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Tsunami disaster – countries in crisis

Sri Lanka: Psychosocial programmes help children heal and make friends

© UNICEF Sri Lanka/2005/Posing
Children from many ethnic groups were affected by the tsunami, but the chance of meeting each other to share their experiences in this war-affected region is often slim.

By Leanne Mitchell

TRINCOMALEE, Sri Lanka, December 2005,  - While their lives have taken many similar turns, it took a natural disaster for Rosinda, 11, and Ashar, 14, to become friends.

The two – who met at after school activities organised by UNICEF and local non-governmental organizations (NGOs) for children impacted by the 2004 tsunami – are what many would consider unlikely friends: Rosinda is a Tamil and Ashar a Muslim.

Their home district of Trincomalee – on the eastern coast of Sri Lanka, an area hard hit by last year’s tsunami – is also in the process of recovering from a 20-year civil war that has led to a polarization of communities: Tamil, Muslim and Singhalese live in virtual isolation from each other.

Now a group of local community organizations is using the tsunami disaster as an opportunity for children and their families to move beyond the years of conflict…and get to know each other.

© UNICEF Sri Lanka/2005/Posing
UNICEF volunteers coordinate games activities for all children. This ‘exposure visit’ gives tsunami-affected children the chance to play and meet others who have faced similar circumstances.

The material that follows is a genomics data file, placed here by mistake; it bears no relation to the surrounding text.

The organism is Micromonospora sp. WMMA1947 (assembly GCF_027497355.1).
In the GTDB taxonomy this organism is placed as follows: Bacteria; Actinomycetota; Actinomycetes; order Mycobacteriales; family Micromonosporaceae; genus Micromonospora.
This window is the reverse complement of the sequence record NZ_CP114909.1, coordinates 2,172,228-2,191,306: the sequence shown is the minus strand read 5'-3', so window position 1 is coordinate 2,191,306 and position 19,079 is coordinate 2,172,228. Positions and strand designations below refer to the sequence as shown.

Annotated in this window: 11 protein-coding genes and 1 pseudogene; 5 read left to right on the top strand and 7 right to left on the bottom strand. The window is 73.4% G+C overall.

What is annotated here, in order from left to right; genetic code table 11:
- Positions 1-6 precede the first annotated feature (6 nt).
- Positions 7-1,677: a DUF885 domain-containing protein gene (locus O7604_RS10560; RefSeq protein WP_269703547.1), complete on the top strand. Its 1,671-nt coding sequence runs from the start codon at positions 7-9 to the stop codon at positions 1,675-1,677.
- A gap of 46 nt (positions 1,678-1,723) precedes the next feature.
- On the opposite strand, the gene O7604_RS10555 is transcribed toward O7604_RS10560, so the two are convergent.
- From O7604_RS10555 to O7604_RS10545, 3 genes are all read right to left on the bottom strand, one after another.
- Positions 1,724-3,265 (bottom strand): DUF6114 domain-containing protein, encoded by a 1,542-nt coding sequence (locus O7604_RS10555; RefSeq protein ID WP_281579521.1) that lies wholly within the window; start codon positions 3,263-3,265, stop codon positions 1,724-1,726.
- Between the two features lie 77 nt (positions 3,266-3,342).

It was at one of these regular after school events – at which UNICEF and partner NGOs bring Tamil, Muslim and Singhalese children together for afternoons of games, drama, singing and sport – that Rosinda and Ashar met. 

The programme helps children confront and overcome the trauma and stress they have faced, and is also serving a longer-term peace-building purpose: for children such as Rosinda and Ashar, these meetings have provided a unique opportunity to learn about each other’s cultures and lives. The likelihood of their ever meeting under ‘normal’ circumstances would have been slim.

“In between these events we stay in touch by letter,” says Ashar, “and sometimes when we have Muslim festivals, I invite her to my home to celebrate with my family.

“I know about Tamil festivals as well, and on those occasions I send my best wishes and regards to her.”

© UNICEF video
Tamil, Muslim and Singhalese children gather together to participate in after school activities in Gopalapuram, Trincomalee District.

Rosinda and Ashar’s friendship may be one small story in a long history of conflict and loss. But their story also demonstrates how a disaster may present a long-term
opportunity to build cross-cultural understanding, says Ms. R. Tharmini, from the Centre for Perfoming Arts in Trincomalee.

“This is an opportunity for our children to get together and share their experiences.  They will come to know more about each other, how they were affected, and how they can rebuild their lives. 

“Two decades of war worked well in keeping people in this district far apart from each other, but when the tsunami hit, people helped each other regardless of their
religious or ethnic background. We now have the opportunity to keep working on this feeling to build a lasting peace in this region.”




UNICEF Correspondent Rob McBride reports on how programmes in Sri Lanka are helping tsunami-affected children recover from trauma and make new friends.

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